Dirty South Bureau

October 15, 2010

Voting records on energy issues, Louisiana candidates in Nov 2, 2010 federal elections

Filed under: energy,environment,Louisiana,New Orleans Politics,The Feds — christian @ 10:41 pm

I’ve talked a lot on this blog of late about the importance of energy and environmental issues in the November 2, 2010 congressional elections, and I feel like it’s time to back that up with some data. Things like party lines are not always indicators of the way an elected official will vote on a particular issue, though for Republicans, voting patterns on party lines have been more clear lately.

So how do the candidates we are going to vote for in the November 2, 2010 election measure up on energy issues? Obviously I have my own opinions about which policies are the most important, but I decided it would me more complete and fair if I used the list of legislation collected by Project Vote Smart for the last two years. Here we go:

Louisiana Senatorial Candidates

U.S. Representative Charlie Melancon

HR1 – American Recovery and Reinvestment Act (“stimulus package”) – yes
HR2454 – American Clean Energy and Security Act (“cap and trade”) – no
HR5851 – Whistleblower protection for offshore oil workers – yes
HR2751 – “Cash for clunkers” – yes
HR3534 – Offshore drilling regulations – yes
HR4875 – Energy efficiency loans – yes

U.S. Senator David Vitter (incumbent)

HR1 – American Recovery and Reinvestment Act (“stimulus package”) – no
HR2454 – American Clean Energy and Security Act (“cap and trade”) – no vote taken
HR5851 – Whistleblower protection for offshore oil workers – folded into HR3534 – see below
HR2751 – “Cash for clunkers” – folded into unrelated bill*
HR3534 – Offshore drilling regulations – no vote yet
HR4875 – Energy efficiency loans – no vote yet

* – it would be unfair to rank a vote on this bill, as Cash for Clunkers became an amendment to a much larger spending bill in the Senate, so the vote by Vitter could have been for or against the larger bill, not this amendment.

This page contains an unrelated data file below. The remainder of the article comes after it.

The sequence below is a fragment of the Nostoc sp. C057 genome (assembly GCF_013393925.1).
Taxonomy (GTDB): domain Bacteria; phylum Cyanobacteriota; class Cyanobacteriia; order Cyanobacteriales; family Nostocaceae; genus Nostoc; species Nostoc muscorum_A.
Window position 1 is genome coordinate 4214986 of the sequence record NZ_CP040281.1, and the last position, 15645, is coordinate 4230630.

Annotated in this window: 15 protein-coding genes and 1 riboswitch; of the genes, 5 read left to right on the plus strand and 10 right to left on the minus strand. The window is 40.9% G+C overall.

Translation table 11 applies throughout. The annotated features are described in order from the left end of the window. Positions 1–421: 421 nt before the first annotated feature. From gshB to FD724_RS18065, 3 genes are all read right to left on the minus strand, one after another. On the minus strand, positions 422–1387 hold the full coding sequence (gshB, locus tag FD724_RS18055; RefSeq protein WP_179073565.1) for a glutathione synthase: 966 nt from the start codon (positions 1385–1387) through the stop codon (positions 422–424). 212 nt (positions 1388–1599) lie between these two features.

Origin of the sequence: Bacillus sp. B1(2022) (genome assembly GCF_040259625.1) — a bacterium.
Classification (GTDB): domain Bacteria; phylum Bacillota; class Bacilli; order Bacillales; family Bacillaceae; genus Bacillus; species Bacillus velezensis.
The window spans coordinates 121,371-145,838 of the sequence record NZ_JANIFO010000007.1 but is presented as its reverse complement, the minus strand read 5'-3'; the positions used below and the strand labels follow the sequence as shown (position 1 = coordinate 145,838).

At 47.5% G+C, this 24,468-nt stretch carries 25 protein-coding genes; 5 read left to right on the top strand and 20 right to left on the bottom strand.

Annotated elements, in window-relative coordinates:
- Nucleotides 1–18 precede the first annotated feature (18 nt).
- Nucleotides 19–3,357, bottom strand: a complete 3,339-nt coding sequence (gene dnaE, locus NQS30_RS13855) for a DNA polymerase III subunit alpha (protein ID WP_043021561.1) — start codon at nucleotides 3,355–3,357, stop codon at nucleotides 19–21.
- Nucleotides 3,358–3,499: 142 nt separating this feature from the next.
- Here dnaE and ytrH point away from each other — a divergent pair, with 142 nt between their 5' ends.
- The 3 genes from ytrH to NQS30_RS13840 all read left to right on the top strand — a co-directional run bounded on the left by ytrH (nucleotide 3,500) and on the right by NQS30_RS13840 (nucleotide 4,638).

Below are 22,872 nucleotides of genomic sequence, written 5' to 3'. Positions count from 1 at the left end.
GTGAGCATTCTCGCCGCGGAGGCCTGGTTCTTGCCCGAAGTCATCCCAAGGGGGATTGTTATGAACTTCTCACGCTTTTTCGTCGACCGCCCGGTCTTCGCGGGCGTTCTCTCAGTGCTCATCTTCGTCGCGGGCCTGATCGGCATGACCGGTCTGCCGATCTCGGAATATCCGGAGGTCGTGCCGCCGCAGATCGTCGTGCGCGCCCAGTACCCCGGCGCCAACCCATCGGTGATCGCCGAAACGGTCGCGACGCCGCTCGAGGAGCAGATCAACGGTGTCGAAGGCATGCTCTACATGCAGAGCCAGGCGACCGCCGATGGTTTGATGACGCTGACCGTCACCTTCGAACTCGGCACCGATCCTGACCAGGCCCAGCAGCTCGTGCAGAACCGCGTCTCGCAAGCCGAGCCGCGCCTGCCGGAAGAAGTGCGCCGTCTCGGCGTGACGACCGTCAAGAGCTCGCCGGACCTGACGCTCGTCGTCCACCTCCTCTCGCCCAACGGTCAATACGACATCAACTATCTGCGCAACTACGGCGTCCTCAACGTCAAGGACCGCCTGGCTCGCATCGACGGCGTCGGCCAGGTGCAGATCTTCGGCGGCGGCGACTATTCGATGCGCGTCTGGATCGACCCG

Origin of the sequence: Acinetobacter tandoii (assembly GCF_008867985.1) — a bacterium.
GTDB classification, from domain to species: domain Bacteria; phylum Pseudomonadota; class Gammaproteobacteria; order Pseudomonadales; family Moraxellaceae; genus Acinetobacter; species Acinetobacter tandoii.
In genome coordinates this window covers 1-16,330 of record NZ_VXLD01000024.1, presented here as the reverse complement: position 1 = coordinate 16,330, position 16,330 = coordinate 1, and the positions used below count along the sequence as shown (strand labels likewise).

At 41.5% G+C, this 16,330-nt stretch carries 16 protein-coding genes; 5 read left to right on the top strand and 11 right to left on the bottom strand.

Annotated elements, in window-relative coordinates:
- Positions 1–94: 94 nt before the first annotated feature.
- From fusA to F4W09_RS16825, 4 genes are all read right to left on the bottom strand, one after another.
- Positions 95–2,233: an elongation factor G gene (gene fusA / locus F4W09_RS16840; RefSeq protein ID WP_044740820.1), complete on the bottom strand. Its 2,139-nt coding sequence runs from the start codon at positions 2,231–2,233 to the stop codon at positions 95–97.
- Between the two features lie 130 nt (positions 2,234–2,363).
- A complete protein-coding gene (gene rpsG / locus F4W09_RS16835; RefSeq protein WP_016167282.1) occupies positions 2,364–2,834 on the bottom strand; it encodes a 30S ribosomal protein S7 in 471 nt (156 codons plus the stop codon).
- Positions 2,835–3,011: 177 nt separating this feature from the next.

Louisiana Second District Congressional Candidates

U.S. Representative Joseph Cao (incumbent)

HR1 – American Recovery and Reinvestment Act (“stimulus package”) – no
HR2454 – American Clean Energy and Security Act (“cap and trade”) – no
HR5851 – Whistleblower protection for offshore oil workers – yes
HR2751 – “Cash for clunkers” – yes
HR3534 – Offshore drilling regulations – no
HR4875 – Energy efficiency loans – no

Louisiana State Representative Cedric Richmond

Now, this is going to be a little different. Cedric Richmond has been in the Louisiana legislature, where the bills are different, and VoteSmart had no records, so I took a sampling of the bills that renewable energy advocates the Alliance for Affordable Energy supported in 2009, and added the solar tax credit passed in 2007.

2007 HB90 – solar tax credit – yes
2009 HB858 – expands eligibility for the solar tax credit – no
2009 SB224 – allows for construction of municipal finance program for solar and energy efficiency – yes
2009 HB733 “green jobs” tax credit – yes

Legislation sponsored in 2009:

H.B. 850 – Providing incentives to utility-scale renewable energy producers. Bill died in committee.